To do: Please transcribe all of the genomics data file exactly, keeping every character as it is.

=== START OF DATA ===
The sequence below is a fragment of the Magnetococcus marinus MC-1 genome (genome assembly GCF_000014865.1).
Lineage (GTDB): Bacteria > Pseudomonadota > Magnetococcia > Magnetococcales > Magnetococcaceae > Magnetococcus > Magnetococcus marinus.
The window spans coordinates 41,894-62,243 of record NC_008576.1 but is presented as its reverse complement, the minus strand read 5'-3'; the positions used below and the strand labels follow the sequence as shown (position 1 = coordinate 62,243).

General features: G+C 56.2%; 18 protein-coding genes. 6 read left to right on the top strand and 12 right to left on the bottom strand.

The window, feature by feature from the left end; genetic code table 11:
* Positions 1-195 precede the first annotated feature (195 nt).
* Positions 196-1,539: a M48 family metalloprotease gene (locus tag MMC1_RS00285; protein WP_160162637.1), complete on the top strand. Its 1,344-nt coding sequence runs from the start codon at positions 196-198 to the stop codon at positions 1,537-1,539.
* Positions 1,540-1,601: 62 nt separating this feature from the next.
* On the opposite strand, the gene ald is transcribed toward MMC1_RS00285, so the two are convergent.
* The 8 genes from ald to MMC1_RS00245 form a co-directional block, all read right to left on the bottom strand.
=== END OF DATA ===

The sequence below is a fragment of the Magnetococcus marinus MC-1 genome (genome assembly GCF_000014865.1).
Lineage (GTDB): Bacteria > Pseudomonadota > Magnetococcia > Magnetococcales > Magnetococcaceae > Magnetococcus > Magnetococcus marinus.
The window spans coordinates 41,894-62,243 of record NC_008576.1 but is presented as its reverse complement, the minus strand read 5'-3'; the positions used below and the strand labels follow the sequence as shown (position 1 = coordinate 62,243).

General features: G+C 56.2%; 18 protein-coding genes. 6 read left to right on the top strand and 12 right to left on the bottom strand.

The window, feature by feature from the left end; genetic code table 11:
* Positions 1-195 precede the first annotated feature (195 nt).
* Positions 196-1,539: a M48 family metalloprotease gene (locus tag MMC1_RS00285; protein WP_160162637.1), complete on the top strand. Its 1,344-nt coding sequence runs from the start codon at positions 196-198 to the stop codon at positions 1,537-1,539.
* Positions 1,540-1,601: 62 nt separating this feature from the next.
* On the opposite strand, the gene ald is transcribed toward MMC1_RS00285, so the two are convergent.
* The 8 genes from ald to MMC1_RS00245 form a co-directional block, all read right to left on the bottom strand.